DALLAS–(BUSINESS WIRE)–Recognizing that teachers play a crucial role in inspiring young people to take upper-level science classes and pursue science careers, the Perot Museum today unveiled a new program targeted at classroom educators called the Kosmos Energy STEM Teacher Institute. The innovative program sponsored by Dallas-based Kosmos Energy is designed to measurably improve the quality of formal science instruction for participating K-12th grade teachers and increase interest and engagement among their students in science, technology, engineering and math (STEM).
“Based upon teachers’ innate love of teaching and their passion for inspiring students, we wanted to give them an opportunity to do that with respect to science and math. The Kosmos Energy STEM Teacher Institute is going to provide teachers with access to wonderful instruction, year-round mentoring and resources that will boost their skills and help them change students’ perceptions of STEM subjects,” said Colleen Walker, Eugene McDermott chief executive officer of the Perot Museum of Nature and Science. “This extraordinary gift from Kosmos Energy will have long-lasting effects that will change the lives – and future careers – of both teachers and young people.”
“We are pleased to support the Perot Museum’s efforts to raise the quality of STEM education in our home community, as well as inspire students to pursue careers in these fields. Our success in finding and developing oil and gas over the last decade has been built on our expertise in the STEM disciplines, and we know how important these subjects are to both our industry and the nation,” said Andrew G. Inglis, Kosmos Energy’s chairman and chief executive officer. “This program aims to provide teachers with the professional development and resources needed to give all of our children the best education possible.”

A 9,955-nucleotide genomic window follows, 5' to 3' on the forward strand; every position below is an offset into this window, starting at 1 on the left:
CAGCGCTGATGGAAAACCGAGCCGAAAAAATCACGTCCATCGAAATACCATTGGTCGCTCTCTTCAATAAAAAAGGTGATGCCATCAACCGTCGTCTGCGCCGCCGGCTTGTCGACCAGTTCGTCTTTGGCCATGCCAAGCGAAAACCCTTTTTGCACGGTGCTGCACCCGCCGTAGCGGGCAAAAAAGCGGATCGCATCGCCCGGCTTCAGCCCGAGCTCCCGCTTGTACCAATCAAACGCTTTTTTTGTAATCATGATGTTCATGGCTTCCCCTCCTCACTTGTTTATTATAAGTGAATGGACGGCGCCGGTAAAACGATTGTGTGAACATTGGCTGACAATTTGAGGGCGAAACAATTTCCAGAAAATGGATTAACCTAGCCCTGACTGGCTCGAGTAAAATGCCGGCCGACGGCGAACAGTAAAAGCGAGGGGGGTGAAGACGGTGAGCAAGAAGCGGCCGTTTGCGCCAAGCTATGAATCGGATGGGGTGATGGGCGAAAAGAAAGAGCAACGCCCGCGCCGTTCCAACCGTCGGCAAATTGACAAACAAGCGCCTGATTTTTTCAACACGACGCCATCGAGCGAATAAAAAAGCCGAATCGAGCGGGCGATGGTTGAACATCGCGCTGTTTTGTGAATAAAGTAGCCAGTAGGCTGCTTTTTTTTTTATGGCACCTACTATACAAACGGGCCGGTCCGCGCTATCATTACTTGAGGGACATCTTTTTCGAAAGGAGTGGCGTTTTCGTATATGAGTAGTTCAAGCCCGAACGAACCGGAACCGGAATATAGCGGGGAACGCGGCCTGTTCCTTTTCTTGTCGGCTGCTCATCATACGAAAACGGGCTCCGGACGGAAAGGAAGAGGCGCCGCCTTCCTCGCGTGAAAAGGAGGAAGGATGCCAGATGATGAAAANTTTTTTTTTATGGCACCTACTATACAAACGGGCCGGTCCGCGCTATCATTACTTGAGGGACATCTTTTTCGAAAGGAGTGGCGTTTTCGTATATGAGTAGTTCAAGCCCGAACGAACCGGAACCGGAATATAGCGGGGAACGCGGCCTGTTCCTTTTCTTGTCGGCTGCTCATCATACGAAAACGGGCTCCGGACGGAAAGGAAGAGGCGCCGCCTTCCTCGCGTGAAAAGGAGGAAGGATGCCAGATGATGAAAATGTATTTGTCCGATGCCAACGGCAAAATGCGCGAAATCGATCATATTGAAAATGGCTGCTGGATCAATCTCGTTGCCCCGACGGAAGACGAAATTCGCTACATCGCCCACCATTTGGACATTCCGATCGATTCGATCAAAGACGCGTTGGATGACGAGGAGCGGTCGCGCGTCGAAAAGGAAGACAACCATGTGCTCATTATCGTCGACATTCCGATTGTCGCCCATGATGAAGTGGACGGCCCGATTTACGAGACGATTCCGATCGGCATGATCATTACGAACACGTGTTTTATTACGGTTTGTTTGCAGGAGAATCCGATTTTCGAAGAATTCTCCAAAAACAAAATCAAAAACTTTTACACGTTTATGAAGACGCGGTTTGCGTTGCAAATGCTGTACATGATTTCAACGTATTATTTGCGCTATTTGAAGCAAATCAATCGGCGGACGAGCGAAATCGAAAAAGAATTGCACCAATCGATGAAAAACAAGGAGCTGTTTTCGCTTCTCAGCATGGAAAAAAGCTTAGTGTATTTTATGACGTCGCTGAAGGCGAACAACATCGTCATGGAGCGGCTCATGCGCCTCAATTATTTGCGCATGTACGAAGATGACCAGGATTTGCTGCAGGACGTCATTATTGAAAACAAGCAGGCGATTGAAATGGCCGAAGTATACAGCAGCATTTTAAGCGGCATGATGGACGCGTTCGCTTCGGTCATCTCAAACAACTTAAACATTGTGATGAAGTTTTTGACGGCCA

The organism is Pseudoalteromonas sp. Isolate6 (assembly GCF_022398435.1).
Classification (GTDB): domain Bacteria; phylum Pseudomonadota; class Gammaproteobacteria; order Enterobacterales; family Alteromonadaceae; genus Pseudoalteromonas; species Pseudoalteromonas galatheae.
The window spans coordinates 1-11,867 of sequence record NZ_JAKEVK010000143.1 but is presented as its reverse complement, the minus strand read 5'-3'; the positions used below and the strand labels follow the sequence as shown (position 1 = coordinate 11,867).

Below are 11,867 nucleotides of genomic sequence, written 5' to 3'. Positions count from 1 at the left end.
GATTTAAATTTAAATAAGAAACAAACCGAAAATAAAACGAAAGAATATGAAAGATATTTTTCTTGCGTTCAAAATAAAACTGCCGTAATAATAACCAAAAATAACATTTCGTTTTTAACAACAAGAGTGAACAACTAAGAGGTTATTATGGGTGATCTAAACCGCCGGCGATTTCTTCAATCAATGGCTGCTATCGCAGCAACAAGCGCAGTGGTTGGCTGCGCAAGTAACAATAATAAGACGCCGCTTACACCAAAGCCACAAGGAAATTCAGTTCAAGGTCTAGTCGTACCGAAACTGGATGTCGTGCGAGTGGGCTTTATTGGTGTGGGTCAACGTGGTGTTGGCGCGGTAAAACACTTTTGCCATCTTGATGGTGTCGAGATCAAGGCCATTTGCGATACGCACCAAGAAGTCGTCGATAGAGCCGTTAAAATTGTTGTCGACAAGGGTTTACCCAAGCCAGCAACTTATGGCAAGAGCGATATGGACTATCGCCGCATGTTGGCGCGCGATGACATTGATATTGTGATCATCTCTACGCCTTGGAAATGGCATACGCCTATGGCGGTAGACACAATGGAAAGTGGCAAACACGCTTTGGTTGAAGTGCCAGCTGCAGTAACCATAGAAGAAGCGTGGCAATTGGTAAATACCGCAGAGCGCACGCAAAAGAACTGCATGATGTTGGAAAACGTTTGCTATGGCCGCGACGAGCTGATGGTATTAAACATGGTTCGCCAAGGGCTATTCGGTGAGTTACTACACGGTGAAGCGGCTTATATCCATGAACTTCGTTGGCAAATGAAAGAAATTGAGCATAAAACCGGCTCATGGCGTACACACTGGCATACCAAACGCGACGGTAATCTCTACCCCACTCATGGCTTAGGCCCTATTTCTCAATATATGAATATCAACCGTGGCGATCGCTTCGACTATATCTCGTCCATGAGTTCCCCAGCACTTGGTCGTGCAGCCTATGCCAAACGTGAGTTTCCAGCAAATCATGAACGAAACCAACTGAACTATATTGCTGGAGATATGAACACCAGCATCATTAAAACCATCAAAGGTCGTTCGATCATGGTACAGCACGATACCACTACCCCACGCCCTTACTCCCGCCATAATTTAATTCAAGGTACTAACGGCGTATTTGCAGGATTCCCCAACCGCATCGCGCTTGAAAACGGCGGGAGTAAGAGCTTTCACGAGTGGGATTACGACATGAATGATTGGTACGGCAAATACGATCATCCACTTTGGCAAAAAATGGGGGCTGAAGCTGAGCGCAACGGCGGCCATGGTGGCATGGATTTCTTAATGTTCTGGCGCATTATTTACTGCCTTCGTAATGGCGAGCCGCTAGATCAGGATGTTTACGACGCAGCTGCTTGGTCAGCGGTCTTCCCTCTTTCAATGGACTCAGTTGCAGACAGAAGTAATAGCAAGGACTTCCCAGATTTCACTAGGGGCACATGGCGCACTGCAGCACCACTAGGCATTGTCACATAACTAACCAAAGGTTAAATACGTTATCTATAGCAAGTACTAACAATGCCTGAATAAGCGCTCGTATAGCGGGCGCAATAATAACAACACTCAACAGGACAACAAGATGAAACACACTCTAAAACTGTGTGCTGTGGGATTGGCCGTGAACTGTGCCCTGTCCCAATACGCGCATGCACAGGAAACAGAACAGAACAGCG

The goal of the joint program is to equip teachers – from pre-service to advanced – with the knowledge, tools, creativity and enthusiasm to increase interest and engagement among their students in STEM subjects. The program was revealed today at The Hockaday School in the Lyda Hill STEM Institute wing, where approximately 130 teachers are undergoing intense training at four weeklong sessions that began July 6. Around 160 teachers are expected to eventually participate in the program this inaugural year.
“A combined lack of student engagement in STEM subjects and a shortage of qualified STEM teachers have contributed to a STEM crisis in our country,” added Walker. “As a result, U.S. students are falling dangerously behind in STEM subjects, creating serious concerns for workforce development in companies and industries where the U.S. was once a leader.”
Science education has suffered for a number of reasons. Many U.S. students choose to opt out of science classes in high school and college. Additionally, almost all elementary school teachers and nearly one-third of middle and high school science teachers are teaching “out of field” and/or are uncertified in math and science instruction.
In Texas, elementary educators are not required to be certified in math and science to teach these subjects. Also, K-5 teachers in Texas historically have not placed huge emphasis on science because state testing for science doesn’t start until 5th grade and many teachers are intimidated by the subject. However, the Kosmos Energy STEM Teacher Institute aims to create a network of teachers – up to grade 12 – that will provide a chain of support and help “generalist” teachers feel more comfortable and confident in teaching science.
Walker notes that issues of student engagement and teacher preparedness are intimately related, and the STEM crisis can only be resolved through a comprehensive approach which ensures both students and teachers are prepared for success. Studies show that if engaged at an early age in school, students are more likely to pursue science in high school and college, potentially leading to careers in STEM fields.
The program, which got underway this spring, involved a formal application process for teachers to ensure they are invested and committed. Chosen teachers from across the Dallas/Fort Worth area attend a weeklong Summer Academy at The Hockaday School, where they’re grouped according to their level of comfort and expertise in science – Pre-Service Teachers, Novice Teachers, Advanced Teachers and Mentor Teachers – rather than by grade level.